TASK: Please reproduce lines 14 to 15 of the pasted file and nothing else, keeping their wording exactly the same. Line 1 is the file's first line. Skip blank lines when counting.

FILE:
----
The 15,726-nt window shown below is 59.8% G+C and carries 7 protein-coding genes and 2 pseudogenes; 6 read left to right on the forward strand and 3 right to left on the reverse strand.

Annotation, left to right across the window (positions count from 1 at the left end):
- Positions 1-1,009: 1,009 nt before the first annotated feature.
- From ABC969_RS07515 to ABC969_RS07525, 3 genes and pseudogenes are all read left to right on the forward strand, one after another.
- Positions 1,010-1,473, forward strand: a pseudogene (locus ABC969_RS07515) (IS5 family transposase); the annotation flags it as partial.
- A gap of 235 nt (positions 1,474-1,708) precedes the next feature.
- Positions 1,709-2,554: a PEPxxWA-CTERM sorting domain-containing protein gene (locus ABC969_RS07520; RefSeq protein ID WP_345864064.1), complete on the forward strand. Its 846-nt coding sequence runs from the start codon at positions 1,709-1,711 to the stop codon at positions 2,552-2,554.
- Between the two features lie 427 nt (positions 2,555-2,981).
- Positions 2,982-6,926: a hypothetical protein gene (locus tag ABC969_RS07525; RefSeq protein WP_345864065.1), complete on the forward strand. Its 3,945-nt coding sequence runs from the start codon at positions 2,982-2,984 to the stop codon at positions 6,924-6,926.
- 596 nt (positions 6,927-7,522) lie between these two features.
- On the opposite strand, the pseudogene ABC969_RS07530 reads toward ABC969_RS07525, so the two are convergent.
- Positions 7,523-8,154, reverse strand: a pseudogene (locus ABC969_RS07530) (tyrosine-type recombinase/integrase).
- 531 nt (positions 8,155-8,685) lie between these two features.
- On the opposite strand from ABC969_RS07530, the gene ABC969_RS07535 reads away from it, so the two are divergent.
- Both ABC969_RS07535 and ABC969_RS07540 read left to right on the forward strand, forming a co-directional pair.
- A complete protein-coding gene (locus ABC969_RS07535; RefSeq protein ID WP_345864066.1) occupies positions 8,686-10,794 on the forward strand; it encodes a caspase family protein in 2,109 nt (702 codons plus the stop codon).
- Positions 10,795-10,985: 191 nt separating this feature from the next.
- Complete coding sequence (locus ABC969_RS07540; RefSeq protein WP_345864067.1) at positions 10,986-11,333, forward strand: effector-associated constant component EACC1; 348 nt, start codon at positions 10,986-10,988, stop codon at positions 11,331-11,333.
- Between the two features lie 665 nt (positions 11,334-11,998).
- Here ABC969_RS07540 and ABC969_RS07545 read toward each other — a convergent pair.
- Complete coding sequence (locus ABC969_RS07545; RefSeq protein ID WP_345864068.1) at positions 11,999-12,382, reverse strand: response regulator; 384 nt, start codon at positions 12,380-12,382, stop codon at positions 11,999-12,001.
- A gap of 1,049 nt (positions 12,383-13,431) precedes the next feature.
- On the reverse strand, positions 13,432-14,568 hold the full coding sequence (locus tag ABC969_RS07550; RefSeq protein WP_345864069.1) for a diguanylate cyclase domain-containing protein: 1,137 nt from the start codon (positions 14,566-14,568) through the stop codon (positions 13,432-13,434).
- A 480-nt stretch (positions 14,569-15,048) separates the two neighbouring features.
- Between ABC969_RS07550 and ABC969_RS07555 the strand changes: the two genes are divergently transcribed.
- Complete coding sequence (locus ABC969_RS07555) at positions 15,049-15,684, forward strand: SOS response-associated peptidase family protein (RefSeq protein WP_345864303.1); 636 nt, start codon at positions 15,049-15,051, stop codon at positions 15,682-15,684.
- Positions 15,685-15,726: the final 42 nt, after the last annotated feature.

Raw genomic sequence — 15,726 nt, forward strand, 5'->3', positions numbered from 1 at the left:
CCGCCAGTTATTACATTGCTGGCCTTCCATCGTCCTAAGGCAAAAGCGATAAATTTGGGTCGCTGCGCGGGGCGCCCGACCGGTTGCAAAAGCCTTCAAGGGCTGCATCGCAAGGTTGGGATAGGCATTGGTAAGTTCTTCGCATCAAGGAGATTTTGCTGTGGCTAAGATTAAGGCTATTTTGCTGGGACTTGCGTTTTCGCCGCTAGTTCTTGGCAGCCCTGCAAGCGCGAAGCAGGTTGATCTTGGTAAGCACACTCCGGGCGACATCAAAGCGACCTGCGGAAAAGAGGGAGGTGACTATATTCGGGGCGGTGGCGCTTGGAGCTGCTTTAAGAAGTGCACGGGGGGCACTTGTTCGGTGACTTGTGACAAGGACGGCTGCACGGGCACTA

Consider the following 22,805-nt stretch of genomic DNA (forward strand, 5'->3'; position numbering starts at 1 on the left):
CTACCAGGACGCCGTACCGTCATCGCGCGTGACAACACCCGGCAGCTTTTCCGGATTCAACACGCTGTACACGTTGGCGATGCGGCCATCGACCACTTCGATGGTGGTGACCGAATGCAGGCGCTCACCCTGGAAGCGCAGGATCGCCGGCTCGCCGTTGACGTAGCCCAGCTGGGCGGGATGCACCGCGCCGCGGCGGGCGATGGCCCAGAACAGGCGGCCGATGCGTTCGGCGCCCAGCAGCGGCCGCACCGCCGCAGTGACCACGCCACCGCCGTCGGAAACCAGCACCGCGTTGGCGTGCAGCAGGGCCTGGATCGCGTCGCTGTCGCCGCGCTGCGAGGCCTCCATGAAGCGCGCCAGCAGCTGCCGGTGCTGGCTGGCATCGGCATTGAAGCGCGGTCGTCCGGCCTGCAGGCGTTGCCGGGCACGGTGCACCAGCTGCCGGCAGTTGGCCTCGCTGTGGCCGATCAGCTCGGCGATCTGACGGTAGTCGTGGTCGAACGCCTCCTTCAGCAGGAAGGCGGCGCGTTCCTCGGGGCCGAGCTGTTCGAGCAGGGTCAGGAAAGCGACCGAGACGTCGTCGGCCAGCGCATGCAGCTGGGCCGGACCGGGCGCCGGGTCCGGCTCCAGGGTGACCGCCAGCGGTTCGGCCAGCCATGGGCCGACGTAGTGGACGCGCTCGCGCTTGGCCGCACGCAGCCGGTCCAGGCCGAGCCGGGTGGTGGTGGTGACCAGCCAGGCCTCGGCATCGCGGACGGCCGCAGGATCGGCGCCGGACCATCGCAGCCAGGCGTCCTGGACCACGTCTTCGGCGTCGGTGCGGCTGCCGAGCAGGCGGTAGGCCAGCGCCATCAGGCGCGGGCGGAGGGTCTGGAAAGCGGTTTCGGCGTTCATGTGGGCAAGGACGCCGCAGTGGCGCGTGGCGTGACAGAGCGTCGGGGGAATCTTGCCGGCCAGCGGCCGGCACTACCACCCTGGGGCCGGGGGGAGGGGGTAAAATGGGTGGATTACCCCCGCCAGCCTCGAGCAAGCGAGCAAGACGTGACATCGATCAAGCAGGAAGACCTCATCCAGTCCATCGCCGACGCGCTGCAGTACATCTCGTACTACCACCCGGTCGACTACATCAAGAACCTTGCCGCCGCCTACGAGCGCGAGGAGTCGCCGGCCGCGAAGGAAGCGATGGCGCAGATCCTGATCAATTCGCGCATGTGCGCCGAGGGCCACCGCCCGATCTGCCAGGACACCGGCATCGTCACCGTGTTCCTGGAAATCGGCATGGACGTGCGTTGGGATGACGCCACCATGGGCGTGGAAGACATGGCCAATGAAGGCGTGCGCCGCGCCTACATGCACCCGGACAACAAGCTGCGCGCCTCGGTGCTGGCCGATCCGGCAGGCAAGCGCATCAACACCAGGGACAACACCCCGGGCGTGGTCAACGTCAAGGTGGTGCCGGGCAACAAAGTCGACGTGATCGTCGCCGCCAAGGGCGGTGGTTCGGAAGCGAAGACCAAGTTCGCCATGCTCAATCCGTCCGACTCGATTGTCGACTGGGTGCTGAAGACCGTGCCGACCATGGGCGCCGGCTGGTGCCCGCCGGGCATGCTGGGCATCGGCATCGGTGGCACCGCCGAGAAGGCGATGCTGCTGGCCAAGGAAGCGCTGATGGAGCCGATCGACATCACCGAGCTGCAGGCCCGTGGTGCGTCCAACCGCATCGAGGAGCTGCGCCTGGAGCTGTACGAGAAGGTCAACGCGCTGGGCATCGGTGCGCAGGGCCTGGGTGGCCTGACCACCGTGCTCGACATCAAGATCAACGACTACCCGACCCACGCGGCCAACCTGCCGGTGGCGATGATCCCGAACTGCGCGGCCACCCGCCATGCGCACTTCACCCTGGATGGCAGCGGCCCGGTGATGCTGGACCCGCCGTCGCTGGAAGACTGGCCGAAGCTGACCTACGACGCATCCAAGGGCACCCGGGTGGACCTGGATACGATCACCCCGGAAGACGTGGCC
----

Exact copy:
- On the opposite strand from ABC969_RS07530, the gene ABC969_RS07535 reads away from it, so the two are divergent.
- Both ABC969_RS07535 and ABC969_RS07540 read left to right on the forward strand, forming a co-directional pair.